Embrace the back to school feeling of September and learn how to live seasonally
September has a sense of returning to the “grind” after the freedom of summer. Similar to January, it’s a time of new intentions and of getting back to a more regular routine. As a transitional month from one distinct season to another, it can also be a great time to embrace a more seasonal approach to living. But how do you live seasonally?
What is seasonal living?
Seasonal living is a very simple idea of connecting to nature’s seasons in our daily lives. Tuning in to nature allows us to appreciate the beauty and necessity of each season, rather than letting the year pass us by.
It’s not something our ancestors needed explained. Their very survival depended on being in sync with the environment. While their lives were dominated by agriculture, we are largely gripped by technology.
Seasons are rhythmic, and constantly changing, while our technological society emphasises consistency, economic efficiency, and a sense of being “always on”.
Reconnecting to nature in such a digital era can be a bit of an effort to begin with, but essentially it’s about getting back to the most basic aspects of life and spending more time outdoors. Remembering that we have seasons simply because of the earth’s annual orbit around the sun.
Why live seasonally?
Living seasonally improves our physical and mental health, as well as our connection to the earth.
Despite inhabiting a digital era where the lights never turn off, human beings were created in another time. Our make-up and design remains firmly wired to the Circadian Rhythm, our sleep/wake cycle which requires exposure to natural light for optimal functioning. Research has shown that this is largely immutable even in long-term night shift workers. So if you are experiencing sleep issues look at how much sunlight exposure you’re getting.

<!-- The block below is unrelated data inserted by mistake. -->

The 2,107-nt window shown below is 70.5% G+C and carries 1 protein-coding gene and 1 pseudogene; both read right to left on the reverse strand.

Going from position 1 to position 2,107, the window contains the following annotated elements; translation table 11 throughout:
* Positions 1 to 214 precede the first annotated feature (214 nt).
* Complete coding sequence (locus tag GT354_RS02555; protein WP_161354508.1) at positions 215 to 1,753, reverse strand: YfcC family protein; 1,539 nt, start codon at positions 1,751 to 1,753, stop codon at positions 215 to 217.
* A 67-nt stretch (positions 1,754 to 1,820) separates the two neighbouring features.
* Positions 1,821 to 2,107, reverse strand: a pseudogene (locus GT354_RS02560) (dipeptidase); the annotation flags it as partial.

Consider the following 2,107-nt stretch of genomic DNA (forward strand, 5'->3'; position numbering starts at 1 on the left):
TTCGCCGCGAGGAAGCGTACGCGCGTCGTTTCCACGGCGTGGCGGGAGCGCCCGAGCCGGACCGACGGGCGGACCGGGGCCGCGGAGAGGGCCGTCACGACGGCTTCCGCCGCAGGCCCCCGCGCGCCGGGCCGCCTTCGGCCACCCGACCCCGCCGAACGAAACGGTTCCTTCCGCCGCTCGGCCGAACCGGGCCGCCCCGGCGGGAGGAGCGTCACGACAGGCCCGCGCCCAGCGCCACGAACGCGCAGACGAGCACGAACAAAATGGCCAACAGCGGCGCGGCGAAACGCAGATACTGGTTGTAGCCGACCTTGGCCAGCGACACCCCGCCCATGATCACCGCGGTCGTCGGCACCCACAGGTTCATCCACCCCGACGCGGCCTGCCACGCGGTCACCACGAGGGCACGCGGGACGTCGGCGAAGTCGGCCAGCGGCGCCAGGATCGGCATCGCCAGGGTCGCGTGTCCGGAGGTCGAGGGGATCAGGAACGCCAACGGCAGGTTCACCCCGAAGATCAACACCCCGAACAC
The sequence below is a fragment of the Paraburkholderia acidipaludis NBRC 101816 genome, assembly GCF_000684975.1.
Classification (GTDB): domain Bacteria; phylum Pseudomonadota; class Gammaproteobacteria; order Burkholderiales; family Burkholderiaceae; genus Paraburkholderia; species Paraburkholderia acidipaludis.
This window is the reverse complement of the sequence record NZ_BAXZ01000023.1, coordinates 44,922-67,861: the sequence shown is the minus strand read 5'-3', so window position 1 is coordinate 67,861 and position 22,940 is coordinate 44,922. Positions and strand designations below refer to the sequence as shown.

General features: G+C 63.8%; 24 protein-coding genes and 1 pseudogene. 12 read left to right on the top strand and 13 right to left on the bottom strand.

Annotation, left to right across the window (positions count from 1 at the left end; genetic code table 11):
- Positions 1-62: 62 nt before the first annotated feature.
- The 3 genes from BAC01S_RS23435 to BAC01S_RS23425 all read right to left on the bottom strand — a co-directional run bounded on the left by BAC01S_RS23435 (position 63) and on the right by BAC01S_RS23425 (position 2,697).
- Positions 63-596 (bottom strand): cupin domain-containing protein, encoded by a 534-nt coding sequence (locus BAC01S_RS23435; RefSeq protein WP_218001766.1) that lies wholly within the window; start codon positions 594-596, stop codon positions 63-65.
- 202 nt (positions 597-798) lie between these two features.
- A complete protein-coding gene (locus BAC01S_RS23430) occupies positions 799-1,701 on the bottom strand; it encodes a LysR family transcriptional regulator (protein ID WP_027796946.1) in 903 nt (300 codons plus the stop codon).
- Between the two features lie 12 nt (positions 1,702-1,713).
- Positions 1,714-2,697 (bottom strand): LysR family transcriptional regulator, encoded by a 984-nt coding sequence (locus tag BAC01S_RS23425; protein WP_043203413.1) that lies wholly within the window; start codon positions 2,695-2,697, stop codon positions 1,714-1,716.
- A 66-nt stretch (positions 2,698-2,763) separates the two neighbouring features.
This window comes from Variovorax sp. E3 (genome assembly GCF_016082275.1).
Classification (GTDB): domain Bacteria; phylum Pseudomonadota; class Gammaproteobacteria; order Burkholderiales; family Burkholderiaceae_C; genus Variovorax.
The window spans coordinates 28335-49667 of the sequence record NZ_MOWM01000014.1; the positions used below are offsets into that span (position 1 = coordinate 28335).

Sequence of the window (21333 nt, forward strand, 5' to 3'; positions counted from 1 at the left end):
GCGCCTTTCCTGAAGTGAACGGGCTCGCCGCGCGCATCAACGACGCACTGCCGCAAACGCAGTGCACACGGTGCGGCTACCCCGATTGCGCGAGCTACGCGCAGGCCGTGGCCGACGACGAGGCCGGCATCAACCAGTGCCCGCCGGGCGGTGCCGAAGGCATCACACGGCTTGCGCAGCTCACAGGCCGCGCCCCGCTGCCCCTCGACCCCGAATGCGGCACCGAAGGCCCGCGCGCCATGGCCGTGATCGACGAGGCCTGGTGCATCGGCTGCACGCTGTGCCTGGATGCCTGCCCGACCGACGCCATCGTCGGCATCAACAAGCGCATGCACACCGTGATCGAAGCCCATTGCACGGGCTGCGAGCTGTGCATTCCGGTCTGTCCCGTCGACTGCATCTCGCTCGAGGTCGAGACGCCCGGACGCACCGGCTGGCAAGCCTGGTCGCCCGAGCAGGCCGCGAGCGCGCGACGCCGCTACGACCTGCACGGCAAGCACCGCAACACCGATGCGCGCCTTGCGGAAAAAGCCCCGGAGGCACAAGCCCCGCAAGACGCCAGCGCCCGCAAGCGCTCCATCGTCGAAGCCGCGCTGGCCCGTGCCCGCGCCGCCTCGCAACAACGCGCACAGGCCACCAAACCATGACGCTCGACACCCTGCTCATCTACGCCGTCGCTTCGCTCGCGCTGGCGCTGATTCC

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Tuning into the seasons is an also an accessible gateway to a more conscious, mindful approach to life. Seasonality has the benefit of external physical environmental cues we can see and connect with easily, helping to ground us in the present moment.
It also has the potential to make us more conscious at a macro level. A major challenge of our time is re-establishing a vital link to the Earth which had been lost over generations. We are coming to appreciate more and more how integrally linked our fate is with that of Planet Earth, and how our individual health is determined by the health of the Earth.
How to live seasonally in September
Living seasonally encourages us to live at a slower pace with more sensuality, to truly appreciate each month and season. The best way to incorporate this is by taking small, practical steps in your daily life.
What’s in the supermarket is no longer an indication of what’s genuinely in season in our location. Reconnecting to food that is truly in season and locally grown is one of the easiest, and most enjoyable, ways to reconnect to nature.
That’s where local markets and stockists of locally sourced produce come in. If you are hesitant about the difference in price, perhaps that’s worth exploring to see if there are ways to reallocate your funds. After all, food is our most basic fuel source so it’s worth getting the best quality you possibly can.
There’s a real abundance of fruit, vegetables and herbs in season in September. It’s a particularly good time of year for blackberries, apples, tomatoes and wild mushrooms.
September is a twilight point in the year before the light starts to recede, so prioritise time outdoors before the darker, colder months ahead. As the leaves begin to change colour it’s a great time to get out to walk or hike in nature.
Read more: Become more mindful using nature
While you’re there, take the opportunity to engage in some Forest Bathing. Developed in Japan in the 1980s, researchhas demonstrated that time spent under a canopy of trees has a positive impact on host of health indicators including; decreasing blood pressure and cortisol levels, and increasing concentration and memory. It is used as a preventative technique in the country’s national health programme. The practice is now gaining recognition around the world. Receiving the full benefits of a forest bath requires a totally immersed approach however, so make sure to turn off your phone and resist the temptation to photograph the forest.
As you embark on a seasonally-conscious September, keep it simple. Think back to the nature walks and nature tables of your early school days for inspiration. Conker fight anyone?
Gráinne Conroy is a writer, yoga and barre teacher based in Dublin. She hosts a monthly Full Moon event at The Calm Rooms in Monkstown which explores our connection to the lunar cycle. More information about Gráinne is available here
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